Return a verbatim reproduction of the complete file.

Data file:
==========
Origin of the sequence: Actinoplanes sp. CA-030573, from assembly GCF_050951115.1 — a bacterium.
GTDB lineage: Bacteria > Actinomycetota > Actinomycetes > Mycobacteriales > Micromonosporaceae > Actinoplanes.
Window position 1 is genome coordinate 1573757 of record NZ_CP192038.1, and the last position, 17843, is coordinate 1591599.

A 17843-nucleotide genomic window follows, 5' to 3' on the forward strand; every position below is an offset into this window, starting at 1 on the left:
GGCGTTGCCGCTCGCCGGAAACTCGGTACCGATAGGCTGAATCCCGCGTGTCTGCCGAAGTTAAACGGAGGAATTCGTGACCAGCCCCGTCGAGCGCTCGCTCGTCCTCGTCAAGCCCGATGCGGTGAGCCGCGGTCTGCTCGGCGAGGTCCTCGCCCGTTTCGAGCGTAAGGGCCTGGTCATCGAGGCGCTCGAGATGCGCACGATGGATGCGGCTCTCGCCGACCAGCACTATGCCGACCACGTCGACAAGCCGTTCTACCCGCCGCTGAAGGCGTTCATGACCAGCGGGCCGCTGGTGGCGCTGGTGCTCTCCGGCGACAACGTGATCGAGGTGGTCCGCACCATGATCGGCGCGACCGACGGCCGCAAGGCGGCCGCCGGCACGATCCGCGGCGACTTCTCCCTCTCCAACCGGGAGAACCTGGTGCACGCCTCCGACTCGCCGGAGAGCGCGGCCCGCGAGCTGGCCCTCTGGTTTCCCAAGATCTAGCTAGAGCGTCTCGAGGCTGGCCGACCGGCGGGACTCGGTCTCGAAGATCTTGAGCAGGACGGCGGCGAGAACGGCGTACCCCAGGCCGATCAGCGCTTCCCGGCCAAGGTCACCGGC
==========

Origin of the sequence: Actinoplanes sp. CA-030573, from assembly GCF_050951115.1 — a bacterium.
GTDB lineage: Bacteria > Actinomycetota > Actinomycetes > Mycobacteriales > Micromonosporaceae > Actinoplanes.
Window position 1 is genome coordinate 1573757 of record NZ_CP192038.1, and the last position, 17843, is coordinate 1591599.

A 17843-nucleotide genomic window follows, 5' to 3' on the forward strand; every position below is an offset into this window, starting at 1 on the left:
GGCGTTGCCGCTCGCCGGAAACTCGGTACCGATAGGCTGAATCCCGCGTGTCTGCCGAAGTTAAACGGAGGAATTCGTGACCAGCCCCGTCGAGCGCTCGCTCGTCCTCGTCAAGCCCGATGCGGTGAGCCGCGGTCTGCTCGGCGAGGTCCTCGCCCGTTTCGAGCGTAAGGGCCTGGTCATCGAGGCGCTCGAGATGCGCACGATGGATGCGGCTCTCGCCGACCAGCACTATGCCGACCACGTCGACAAGCCGTTCTACCCGCCGCTGAAGGCGTTCATGACCAGCGGGCCGCTGGTGGCGCTGGTGCTCTCCGGCGACAACGTGATCGAGGTGGTCCGCACCATGATCGGCGCGACCGACGGCCGCAAGGCGGCCGCCGGCACGATCCGCGGCGACTTCTCCCTCTCCAACCGGGAGAACCTGGTGCACGCCTCCGACTCGCCGGAGAGCGCGGCCCGCGAGCTGGCCCTCTGGTTTCCCAAGATCTAGCTAGAGCGTCTCGAGGCTGGCCGACCGGCGGGACTCGGTCTCGAAGATCTTGAGCAGGACGGCGGCGAGAACGGCGTACCCCAGGCCGATCAGCGCTTCCCGGCCAAGGTCACCGGC